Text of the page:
The Tinneny Family History Site



Mary Bridget "Milly" Tinneny – R.I.P.

September 15, 1922 – January 4, 2006

Mary Bridget Tinneny was the first child of James Tinneny and Margaret Kenna.  She was born at home in the town of Clones in County Monaghan, Ireland on September 15, 1922.  While growing up Mary and the rest of the family moved around a good deal since her father worked for the railroad.  As a young girl she remembers that she stayed for a time at the home of her grandparents Tommy Tinneny and Bridget Gilmartin Tinneny on Holborn Hill in Belturbet.  It was after her father was reassigned from Clones to Enniskillen in 1928 that  Mary's mother and the children returned to Belturbet while the family waited for a house to become available in Enniskillen.  During this time her mother lived with and cared for her father, Mary's grandfather Kenna, and at night Mary slept around the corner in the home of her grandfather Tommy Tinneny.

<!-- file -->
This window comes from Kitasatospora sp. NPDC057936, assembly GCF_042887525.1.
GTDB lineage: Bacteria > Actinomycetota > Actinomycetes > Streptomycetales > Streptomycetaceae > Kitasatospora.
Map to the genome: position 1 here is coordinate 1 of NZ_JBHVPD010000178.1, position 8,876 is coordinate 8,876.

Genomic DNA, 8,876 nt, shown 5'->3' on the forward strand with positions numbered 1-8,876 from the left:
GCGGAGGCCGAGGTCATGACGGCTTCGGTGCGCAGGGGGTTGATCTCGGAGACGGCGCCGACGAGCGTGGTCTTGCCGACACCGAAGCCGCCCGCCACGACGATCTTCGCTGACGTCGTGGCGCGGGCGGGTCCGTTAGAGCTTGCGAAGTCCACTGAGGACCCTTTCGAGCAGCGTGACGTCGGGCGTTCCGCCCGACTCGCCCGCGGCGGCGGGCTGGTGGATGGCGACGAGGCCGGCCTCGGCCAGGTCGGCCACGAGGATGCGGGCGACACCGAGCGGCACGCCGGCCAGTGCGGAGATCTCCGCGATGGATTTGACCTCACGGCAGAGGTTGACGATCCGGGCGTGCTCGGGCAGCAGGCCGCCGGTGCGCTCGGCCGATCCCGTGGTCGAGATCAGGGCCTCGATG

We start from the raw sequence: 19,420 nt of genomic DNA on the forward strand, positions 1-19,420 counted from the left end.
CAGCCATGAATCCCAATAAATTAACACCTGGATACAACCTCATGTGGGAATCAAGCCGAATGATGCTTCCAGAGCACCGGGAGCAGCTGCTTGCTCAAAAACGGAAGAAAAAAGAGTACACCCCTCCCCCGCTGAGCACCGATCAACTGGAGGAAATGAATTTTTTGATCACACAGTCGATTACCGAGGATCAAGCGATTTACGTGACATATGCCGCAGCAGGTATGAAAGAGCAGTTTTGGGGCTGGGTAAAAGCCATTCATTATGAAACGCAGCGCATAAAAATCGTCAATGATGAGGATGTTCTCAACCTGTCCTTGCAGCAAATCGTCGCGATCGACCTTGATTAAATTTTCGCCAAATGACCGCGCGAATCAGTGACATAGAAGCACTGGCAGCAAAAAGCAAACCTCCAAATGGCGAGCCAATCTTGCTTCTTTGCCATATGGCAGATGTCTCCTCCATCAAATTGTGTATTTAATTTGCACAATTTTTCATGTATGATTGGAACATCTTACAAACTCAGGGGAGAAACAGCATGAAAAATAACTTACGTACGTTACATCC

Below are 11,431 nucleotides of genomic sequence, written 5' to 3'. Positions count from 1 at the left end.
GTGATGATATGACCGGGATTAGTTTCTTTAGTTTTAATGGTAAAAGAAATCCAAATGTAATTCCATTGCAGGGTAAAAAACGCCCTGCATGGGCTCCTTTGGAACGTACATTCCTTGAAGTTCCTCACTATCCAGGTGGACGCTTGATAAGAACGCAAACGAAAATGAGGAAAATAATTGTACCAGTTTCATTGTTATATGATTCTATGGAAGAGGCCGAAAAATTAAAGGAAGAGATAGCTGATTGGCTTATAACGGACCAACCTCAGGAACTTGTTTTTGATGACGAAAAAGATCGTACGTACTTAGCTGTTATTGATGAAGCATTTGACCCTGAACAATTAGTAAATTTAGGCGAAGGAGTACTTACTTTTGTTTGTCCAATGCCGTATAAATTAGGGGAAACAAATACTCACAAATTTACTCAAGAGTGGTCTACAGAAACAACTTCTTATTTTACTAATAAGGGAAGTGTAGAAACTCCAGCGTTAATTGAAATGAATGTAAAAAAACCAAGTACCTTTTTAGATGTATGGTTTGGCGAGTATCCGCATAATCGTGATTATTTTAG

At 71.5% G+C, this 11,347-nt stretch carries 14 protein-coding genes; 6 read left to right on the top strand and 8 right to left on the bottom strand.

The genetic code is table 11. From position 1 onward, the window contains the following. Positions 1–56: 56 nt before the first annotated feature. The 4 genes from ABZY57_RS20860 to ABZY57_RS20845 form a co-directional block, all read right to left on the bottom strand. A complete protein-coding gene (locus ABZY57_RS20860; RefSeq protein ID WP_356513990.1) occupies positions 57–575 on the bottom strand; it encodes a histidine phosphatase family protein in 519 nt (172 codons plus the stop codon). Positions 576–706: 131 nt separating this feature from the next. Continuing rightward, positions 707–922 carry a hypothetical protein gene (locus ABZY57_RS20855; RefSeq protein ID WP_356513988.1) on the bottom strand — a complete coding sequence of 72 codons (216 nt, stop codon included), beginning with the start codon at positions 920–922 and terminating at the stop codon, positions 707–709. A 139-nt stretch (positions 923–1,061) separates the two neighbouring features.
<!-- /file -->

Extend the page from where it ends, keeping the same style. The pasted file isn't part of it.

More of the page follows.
During this time when she lived in Belturbet Mary had several strong memories.  One of these was of waking up one night and seeing Jack Mee's pub burning.  She remembered standing in front of her grandfather Tommy's house in the middle of the night watching the great fire with many other people.  She was very afraid and began to cry when of the Larkin girls (a cousin), picked Mary up and took her to her house where she felt safe.  The pub burned to the ground and was later replaced by Kennedy's Garage.

Mary also remembered her grandfather Tommy taking her for walks in the town.  The pair was always accompanied by her grandfather's dog which was a tan and white mongrel.  Sometime Mary would go down to the banks of the River Erne where it runs through the town and play.  This was off limits to her and to the other young children because of the dangers presented by the swiftly flowing river.  When she strayed to the river, her grandfather Tommy frequently caught her.  The signal that she had been caught was the sound of her grandfather's dog barking as it came around the corner followed by Tommy.  Mary began her education (infants school) at the Convent School in Belturbet.